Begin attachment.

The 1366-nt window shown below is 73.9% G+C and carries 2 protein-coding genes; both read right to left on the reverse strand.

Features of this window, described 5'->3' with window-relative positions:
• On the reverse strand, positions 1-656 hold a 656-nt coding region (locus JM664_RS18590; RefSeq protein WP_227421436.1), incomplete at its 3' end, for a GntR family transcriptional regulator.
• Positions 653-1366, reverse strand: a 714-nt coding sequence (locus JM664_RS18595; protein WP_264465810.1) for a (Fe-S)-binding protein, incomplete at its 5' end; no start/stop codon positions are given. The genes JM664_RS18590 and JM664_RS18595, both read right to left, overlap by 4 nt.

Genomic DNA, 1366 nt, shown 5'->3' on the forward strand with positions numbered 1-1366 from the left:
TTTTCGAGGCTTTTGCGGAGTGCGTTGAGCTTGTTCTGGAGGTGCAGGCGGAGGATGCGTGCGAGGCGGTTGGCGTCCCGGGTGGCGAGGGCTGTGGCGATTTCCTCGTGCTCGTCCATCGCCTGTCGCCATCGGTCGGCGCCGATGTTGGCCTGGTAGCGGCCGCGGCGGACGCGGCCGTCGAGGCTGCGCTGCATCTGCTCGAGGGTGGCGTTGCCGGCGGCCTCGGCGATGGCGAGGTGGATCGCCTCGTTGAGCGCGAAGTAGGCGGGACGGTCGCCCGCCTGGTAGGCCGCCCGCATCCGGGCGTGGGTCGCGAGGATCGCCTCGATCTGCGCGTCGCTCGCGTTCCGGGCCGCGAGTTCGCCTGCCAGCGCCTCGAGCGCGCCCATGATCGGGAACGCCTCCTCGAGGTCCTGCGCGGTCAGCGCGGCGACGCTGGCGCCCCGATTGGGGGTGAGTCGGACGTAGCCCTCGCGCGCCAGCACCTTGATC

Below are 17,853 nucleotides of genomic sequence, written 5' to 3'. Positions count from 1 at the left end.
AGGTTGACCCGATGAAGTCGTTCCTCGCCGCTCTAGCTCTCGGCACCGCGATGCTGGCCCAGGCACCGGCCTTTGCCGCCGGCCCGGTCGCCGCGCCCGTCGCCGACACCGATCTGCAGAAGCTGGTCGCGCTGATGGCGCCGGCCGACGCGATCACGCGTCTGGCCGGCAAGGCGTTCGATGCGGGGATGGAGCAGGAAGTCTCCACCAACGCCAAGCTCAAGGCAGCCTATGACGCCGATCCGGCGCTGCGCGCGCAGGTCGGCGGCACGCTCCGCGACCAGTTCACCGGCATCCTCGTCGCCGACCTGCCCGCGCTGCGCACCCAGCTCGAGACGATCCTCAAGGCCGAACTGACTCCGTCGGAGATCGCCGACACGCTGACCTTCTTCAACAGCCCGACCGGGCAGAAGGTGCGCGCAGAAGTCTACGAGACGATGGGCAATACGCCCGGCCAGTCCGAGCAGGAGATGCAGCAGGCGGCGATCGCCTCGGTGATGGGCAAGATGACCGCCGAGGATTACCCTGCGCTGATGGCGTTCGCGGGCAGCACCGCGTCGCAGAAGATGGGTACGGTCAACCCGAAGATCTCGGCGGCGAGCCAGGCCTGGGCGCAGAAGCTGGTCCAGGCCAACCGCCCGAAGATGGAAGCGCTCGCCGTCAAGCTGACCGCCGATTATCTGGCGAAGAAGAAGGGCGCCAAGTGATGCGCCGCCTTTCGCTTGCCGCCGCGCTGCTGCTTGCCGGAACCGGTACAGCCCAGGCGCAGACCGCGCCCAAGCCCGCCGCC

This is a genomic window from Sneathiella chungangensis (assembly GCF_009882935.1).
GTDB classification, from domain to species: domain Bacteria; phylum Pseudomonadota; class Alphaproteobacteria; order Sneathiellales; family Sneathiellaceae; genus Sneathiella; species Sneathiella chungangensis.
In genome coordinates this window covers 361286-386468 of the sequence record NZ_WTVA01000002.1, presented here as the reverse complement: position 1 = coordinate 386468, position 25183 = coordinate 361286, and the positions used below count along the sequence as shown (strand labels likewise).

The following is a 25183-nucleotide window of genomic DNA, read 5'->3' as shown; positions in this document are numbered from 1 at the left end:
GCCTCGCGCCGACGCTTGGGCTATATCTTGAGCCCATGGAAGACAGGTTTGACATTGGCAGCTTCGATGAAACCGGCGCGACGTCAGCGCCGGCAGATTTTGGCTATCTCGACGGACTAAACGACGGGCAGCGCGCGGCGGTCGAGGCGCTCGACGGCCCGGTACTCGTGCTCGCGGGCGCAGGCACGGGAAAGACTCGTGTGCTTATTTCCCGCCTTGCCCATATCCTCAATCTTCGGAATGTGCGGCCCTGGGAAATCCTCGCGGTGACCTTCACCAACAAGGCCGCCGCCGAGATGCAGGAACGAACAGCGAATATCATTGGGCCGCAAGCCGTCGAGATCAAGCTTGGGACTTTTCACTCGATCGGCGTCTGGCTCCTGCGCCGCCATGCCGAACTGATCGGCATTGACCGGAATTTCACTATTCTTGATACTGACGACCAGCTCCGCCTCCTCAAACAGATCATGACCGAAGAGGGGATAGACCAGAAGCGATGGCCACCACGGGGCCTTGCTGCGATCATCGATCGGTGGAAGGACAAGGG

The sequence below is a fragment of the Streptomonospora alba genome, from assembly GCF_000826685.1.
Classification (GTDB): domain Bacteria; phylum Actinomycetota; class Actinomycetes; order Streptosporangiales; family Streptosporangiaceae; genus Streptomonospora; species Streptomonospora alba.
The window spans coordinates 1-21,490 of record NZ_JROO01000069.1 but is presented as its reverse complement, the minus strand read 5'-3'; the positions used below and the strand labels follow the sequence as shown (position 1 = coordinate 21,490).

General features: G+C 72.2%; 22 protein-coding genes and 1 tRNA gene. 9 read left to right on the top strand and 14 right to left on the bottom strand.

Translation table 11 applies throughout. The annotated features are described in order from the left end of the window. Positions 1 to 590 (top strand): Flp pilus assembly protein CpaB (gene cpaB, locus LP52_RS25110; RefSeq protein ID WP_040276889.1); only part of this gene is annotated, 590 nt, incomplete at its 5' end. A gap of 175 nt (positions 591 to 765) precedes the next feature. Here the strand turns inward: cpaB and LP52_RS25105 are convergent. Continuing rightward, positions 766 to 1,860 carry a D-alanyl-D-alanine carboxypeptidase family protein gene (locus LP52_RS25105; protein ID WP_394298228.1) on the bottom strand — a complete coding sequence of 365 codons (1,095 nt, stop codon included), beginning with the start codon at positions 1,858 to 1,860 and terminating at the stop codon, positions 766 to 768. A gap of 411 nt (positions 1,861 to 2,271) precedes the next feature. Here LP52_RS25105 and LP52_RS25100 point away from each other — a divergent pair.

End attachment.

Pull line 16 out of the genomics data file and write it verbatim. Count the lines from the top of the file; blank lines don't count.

The window spans coordinates 1-21,490 of record NZ_JROO01000069.1 but is presented as its reverse complement, the minus strand read 5'-3'; the positions used below and the strand labels follow the sequence as shown (position 1 = coordinate 21,490).